A spoon full of sugar… doesn’t do crap.

A lot of people look at me weird when I tell them my son has some “issues”. He looks “normal”, he seems pretty “normal”. They tend to think that disabilities or problems or issues should look a certain way.

That isn’t always the case.

I am very frustrated today and have been for the last few days because of one of our special needs.

My son has eating problems. (that is one of his “issues”) No one understands this. At least very very few. I have a few friends who’s kids are similar – but they are not friends who live here, I have talked a bit to them on facebook about it, and they don’t talk about it publicly all that much. The moms I have met in group feeding therapy are mostly there because their kids are diagnosed with failure to thrive or don’t chew or swallow properly. I have only met one mom who’s son just refused the majority of foods because of texture, smell, appearance or taste, and that boy had autism.

My son has sensory processing disorder. He also has a very rigid view of the world. He also has geographical tongue which affects the taste of foods – different foods taste differently at different times because of this. These three things combined have made eating very painful for him. I mean emotionally and mentally painful. He is literally afraid of eating new foods. He is terrified of vomiting or gagging (which has happened several times with new foods or drinks). He is so afraid of food that feeding him had become difficult to the point that I couldn’t live with it anymore. I fed him what he wanted and I gave up trying to get him to eat what I thought he should eat. Then he got a little older and I knew we needed to work on it for school and for nutrition. He wasn’t getting certain nutrients he needed.

I have detailed some of our adventures in feeding therapy in past posts. It hasn’t been an easy road, but we have made progress slowly.

It is very isolating to have a child with an issue that most people just don’t understand. My family, for the most part, thinks I should either just make him eat what I make, or that I should just deny him other foods until he will eat the food I want him to eat. This doesn’t work with him. My in laws say I should have held him down and force fed him as a baby and toddler and now he would be normal. My mother in law tells me this at least twice a month. It doesn’t matter how many times she sees him gag at the smell of food or freak out at foods, she keeps telling me I basically failed when he was younger. Never mind that this didn’t start right away when we started table foods, that this was a progressive self limiting of the diet over time. It doesn’t matter that when I tell her that most of our culture thinks force feeding is abusive….. It doesn’t matter that she force fed her son, yet she admits he was a very picky eater too. Friends and acquaintances look down their noses at me when I get my son only french fries and juice at a meal out. They think if I just got him the nuggets or hamburger or taco salad or mac and cheese or whatever he would eat it.

It really hit home one day recently when my son had a homework page that asked him to tell what his favorite food was and describe why it was his favorite food. He got anxious and said “I don’t like food.” We had to talk for a good 15 minutes about how he does like some food. That pizza and ice cream and cheese and Hershey’s bars are food and he can choose one of those. It was like a light-bulb came on. He didn’t realize he liked any foods. Food has been his nemesis for so long that he hadn’t thought about what foods he does like.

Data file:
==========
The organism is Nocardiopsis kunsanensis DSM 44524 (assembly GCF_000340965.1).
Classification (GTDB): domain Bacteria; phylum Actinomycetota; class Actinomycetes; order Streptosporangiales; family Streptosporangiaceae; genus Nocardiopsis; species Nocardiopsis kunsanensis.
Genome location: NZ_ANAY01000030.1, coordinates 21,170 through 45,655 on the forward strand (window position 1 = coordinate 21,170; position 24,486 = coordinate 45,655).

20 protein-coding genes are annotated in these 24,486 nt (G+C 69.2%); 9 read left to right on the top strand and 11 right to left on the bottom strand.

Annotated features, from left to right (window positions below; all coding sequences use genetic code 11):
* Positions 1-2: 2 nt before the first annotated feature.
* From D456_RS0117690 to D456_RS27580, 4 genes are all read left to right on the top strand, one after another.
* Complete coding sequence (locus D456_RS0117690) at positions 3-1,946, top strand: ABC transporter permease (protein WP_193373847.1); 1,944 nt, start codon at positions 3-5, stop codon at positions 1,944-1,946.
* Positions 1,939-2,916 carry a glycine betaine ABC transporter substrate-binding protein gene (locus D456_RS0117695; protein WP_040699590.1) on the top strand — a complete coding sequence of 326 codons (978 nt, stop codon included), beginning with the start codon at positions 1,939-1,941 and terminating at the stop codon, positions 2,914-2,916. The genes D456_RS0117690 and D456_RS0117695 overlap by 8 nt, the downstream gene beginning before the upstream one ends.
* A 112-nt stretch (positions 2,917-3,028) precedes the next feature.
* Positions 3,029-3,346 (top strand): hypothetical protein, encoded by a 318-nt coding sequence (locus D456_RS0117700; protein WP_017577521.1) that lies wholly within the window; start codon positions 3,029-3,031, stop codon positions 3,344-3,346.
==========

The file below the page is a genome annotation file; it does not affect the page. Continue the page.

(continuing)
Well, this week it all came down on us and this experience has left me exhausted and feeling more isolated.

My son was really sick. He had been sick for over 10 days and started complaining that his back was hurting from coughing so I decided it might have turned into infection and we needed to see his doctor. We went in and she said he had a sinus infection, possibly a throat infection too, and prescribed antibiotics.

We got the antibiotics and went home. We tried to take a dose of the medicine and it was a huge problem. This is the first time we have had this problem. He never loved medicine but he would take it. He takes the meds he has taken for a long time. He did have a very nasty acid reflux medicine in the fall or winter that made him vomit, but I didn’t make him take more of it after the first dose – I had tasted it and decided I couldn’t have kept it down either. We got a different med and he took that, so I thought it was all behind us. I was wrong. He is now afraid of medicine and afraid it will make him gag or throw up. The antibiotic wasn’t bad tasting to me. I struggled to get a dose in him for several hours and I couldn’t. He was terrified. He was crying and shaking. He was making himself so upset that when he did actually get some in he threw it up. I put it in juice which didn’t fool him. I tried it with some other foods he will eat like apple sauce. Didn’t work. I called the doctor the next day and asked for advice. The first thing out of the nurse’s mouth was “you are the boss and you have to make him take it.” Like I was some person letting my child walk all over me. I said “well… he already has feeding issues. We have been in therapy for over a year for it. This isn’t just your normal case of “make him do it.” She gave me one decent suggestion and told me to call our feeding therapist. I emailed the feeding therapist with the suggestion of taking the medicine with chocolate ice cream because it might mask the flavor. She called me and had me bring him in with the medicine and ice cream. She had dealt with this before. The feeding therapist tried 4 different “delivery methods” and it took 45 minutes to get one dose in him. She decided that he was too upset and this was just going to set us back, so she called the doctor and asked them to try chewables (which they didn’t even know were still being made.) Chewables that night were just as difficult. I spent 3 hrs trying to get it in, I told him he would have to get a shot if he couldn’t eat it. The therapist said he might have to go to the hospital if he didn’t take it. I did every single thing besides hold him down and force him to eat it. He vomited up the little I got him to chew. He was terrified, feeling guilty and feeling isolated. The next morning I called his doctor and explained to another nurse (the first nurse wasn’t there) what was going on. I asked them to just give him a shot – that he told me that would be better than taking medicine. I waited for hours for a call back. Finally I called and got a different nurse or assistant on the line who told me to just sit on him, dribbling the medicine into the side of his mouth slowly so he couldn’t spit it out. I tried once more to explain that this wasn’t a normal case and that this wouldn’t help the situation. I told her he wasn’t spitting it out, he was vomiting it up. She had the nurse I talked to in the morning call me back. She said the doctor suggested the same thing. I can’t tell you how upset I was. I have spent almost a year and a half and a lot of money building up trust with my son surrounding food issues and the things that go into his mouth. I told her I would not be holding him down and forcing medicine in his mouth for this reason. Even after our food therapist called and told them that this was setting us back they still didn’t listen. I decided to wait until Monday, see how he is feeling, and if he isn’t better to go back into the doctor’s office and talk to them face to face. The nurse even offered for me to bring him in and have them force him to take the medicine. I said “first of all, I will not allow someone to traumatize my son when we have worked so hard on this. Second of all, what do you want me to do, bring him in for the next 19 doses twice a day?” She saw the flaw in her idea.